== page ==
The route for the 2018 Tour de France was revealed earlier this week in the presence of top French riders, general classification favourites and anxious team staff. The route announced elicited a collective gasp. The largely clockwise and all-French route takes the race from the Pays de la Loire region on the west coast up to Brittany before crossing to Roubaix in the north-east. The first of two long transfers then takes the riders to the Alps before the final week in the Pyrenees and the customary finale in Paris.
First week snooze fest?
In 2017, Marcel Kittel won every stage between the prologue time trial and the first rest day. Not quite true, I’ll grant you, but that first week has blurred into one long, straight, flat procession. Clearly, the route planners have learned from their mistake and thrown a little spice into the mix for 2018. Though a couple of the stages look on paper like they stretch across half of France (snore), there’s a lot to look forward to. There’s a team time trial on stage 3, two assaults on the Mur de Bretagne on stage 6, and possibly the biggest challenge of the whole race to Roubaix on stage 9. Halleluiah!
With a rare visit to the cobbles of Roubaix, we can expect to see endurance bikes making an appearance at the Tour de France, namely the appropriately named Specialized Roubaix and Trek’s award-winning Domane.
One implication of the more multifaceted route, however, is that the pack arriving in Paris might be less of a sprinters’ World Cup than we have come to expect. There are probably seven sprint stages at the very most, with very slim pickings after stage nine’s visit to Roubaix. From that point onwards, some of the biggest hurdles in European cycling stand between the sprinters and the Champs-Elysées. Mark Cavendish, for one, is doubtful that many will make it to Paris.
At the launch of 2018 @letour route today. ABSOLUTELY BRUTAL. Some of the toughest stages I’ve ever seen. Sure not many sprinters in Paris. pic.twitter.com/1fpiag33Py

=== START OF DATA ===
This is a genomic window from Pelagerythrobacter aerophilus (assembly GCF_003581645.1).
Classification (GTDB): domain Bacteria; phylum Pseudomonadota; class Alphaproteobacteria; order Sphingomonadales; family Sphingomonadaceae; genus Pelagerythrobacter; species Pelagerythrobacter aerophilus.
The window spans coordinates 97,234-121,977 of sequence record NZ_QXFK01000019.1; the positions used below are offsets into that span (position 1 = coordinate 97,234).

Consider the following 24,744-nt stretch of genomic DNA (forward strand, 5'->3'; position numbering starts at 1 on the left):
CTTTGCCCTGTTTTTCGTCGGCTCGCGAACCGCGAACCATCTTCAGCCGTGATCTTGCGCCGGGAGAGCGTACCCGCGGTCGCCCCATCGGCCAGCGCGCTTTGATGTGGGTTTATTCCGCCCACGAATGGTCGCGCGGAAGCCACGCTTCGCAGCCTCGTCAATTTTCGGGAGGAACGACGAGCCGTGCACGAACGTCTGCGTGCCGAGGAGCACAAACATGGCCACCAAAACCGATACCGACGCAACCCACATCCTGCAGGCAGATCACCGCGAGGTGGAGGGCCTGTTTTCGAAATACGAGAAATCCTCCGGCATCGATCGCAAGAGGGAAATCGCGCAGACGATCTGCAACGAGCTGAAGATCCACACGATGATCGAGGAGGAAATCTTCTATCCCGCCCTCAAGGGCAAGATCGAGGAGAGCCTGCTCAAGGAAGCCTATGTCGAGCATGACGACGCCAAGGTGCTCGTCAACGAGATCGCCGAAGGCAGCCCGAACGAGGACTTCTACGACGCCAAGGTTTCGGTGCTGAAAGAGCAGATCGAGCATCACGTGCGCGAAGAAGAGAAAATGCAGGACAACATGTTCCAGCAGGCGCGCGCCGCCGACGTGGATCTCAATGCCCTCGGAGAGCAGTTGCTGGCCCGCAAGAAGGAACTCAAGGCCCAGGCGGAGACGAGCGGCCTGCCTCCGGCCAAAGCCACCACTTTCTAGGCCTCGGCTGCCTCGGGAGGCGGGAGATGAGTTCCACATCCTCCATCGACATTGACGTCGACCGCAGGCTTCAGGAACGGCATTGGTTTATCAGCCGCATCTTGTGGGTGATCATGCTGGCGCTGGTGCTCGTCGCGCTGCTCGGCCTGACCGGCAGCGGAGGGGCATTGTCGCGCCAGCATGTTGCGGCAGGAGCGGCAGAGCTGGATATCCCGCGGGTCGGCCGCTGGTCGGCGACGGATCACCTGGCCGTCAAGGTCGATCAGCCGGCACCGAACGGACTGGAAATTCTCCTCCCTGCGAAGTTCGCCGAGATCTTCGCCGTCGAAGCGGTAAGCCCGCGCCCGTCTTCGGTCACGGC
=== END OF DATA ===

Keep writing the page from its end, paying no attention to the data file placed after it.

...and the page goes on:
— Mark Cavendish (@MarkCavendish) October 17, 2017
Innovative route planning
Besides the cobbles, the Tour organisers have done a sterling job of injecting some excitement into the Tour de France. Doubtless taking cues from the fateful stage nine of this year’s Tour, stage 17 is just 65km in length, of which no fewer than 38 are uphill. The riders will crest the Peyragudes at km 15 before suffering up the 8.3% average Col de Val Louron. The stage finishes up the 16km Col de Portet, a Tour de France debutant, topping out at 2215m with a gradient averaging 8.7%. The middle week in the Alps is a little more predictable with old favourites including the Alpe d’Huez and Col de la Croix de Fer. The surprise package comes on stage 10 with a climb up to the Plateau des Glières. With 6km at 11% average, it is no mean feat, and that’s before the 2km of rough track at the top!
Like the riders, the bikes will have to be all-rounders, capable of taking on mixed terrains including Alpine passes and northern cross-winds. Bikes like the brand new Specialized Tarmac or Pinarello’s multiple Tour-winning Dogma – probably running some bigger, more gravel appropriate tyres than the usual racing type.
The varied terrain of the 2018 Tour de France means that good bike handling will be key. Not only that, but also, the mechanics are going to have their work cut out. Cobbles, crosswinds and mountain dirt tracks will demand specialist kit and equipment for the difficult and unpredictable conditions. Tyre choice is going to play a key role in many stages, not least on the cobbles of stage 9 and the gravel section of the Col des Glières.
Eight rider teams
One big change which will probably be quite a small change when it comes down to it, is the slimming down of team size. Instead of the familiar nine riders, next year the teams will be restricted to eight. This is in response chiefly to safety concerns, but it’s also hoped that it will add some excitement to the racing. Fewer riders mean fewer expendable domestiques and, in theory, greater pressure on leaders. However, bear in mind that only in one of the four Tours Froome has won did he finish with a full quota of nine. Will it make a difference?
There are a few things we can be pretty sure of about next year’s Tour. The route appears more colourful than recent years, with short and sharp climbs as well as long and steep ones, cobbles, gravel and crosswinds, all guaranteed. Throw in an intense short mountain stage, and you’ve got an intriguing three-week race. Ultimately, with relatively few time trial kilometres and such a varied parcours, the rider wearing the yellow jersey in Paris will be the definitive all-rounder.